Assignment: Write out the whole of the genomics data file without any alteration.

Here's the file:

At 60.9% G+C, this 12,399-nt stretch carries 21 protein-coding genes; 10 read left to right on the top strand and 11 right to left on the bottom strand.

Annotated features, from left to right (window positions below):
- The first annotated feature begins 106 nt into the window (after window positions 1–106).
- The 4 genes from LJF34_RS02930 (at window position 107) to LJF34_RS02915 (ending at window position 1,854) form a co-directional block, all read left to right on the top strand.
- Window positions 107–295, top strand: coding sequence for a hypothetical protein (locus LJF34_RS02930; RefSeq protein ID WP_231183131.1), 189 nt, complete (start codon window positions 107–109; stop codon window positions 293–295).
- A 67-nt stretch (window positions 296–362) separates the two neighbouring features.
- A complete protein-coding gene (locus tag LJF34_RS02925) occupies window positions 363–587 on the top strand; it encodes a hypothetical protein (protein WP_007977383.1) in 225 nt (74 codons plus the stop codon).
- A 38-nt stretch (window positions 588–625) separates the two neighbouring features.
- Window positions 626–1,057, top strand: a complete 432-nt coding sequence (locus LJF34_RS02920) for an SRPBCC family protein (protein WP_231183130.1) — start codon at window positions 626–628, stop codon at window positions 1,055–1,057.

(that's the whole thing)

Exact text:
At 60.9% G+C, this 12,399-nt stretch carries 21 protein-coding genes; 10 read left to right on the top strand and 11 right to left on the bottom strand.

Annotated features, from left to right (window positions below):
- The first annotated feature begins 106 nt into the window (after window positions 1–106).
- The 4 genes from LJF34_RS02930 (at window position 107) to LJF34_RS02915 (ending at window position 1,854) form a co-directional block, all read left to right on the top strand.
- Window positions 107–295, top strand: coding sequence for a hypothetical protein (locus LJF34_RS02930; RefSeq protein ID WP_231183131.1), 189 nt, complete (start codon window positions 107–109; stop codon window positions 293–295).
- A 67-nt stretch (window positions 296–362) separates the two neighbouring features.
- A complete protein-coding gene (locus tag LJF34_RS02925) occupies window positions 363–587 on the top strand; it encodes a hypothetical protein (protein WP_007977383.1) in 225 nt (74 codons plus the stop codon).
- A 38-nt stretch (window positions 588–625) separates the two neighbouring features.
- Window positions 626–1,057, top strand: a complete 432-nt coding sequence (locus LJF34_RS02920) for an SRPBCC family protein (protein WP_231183130.1) — start codon at window positions 626–628, stop codon at window positions 1,055–1,057.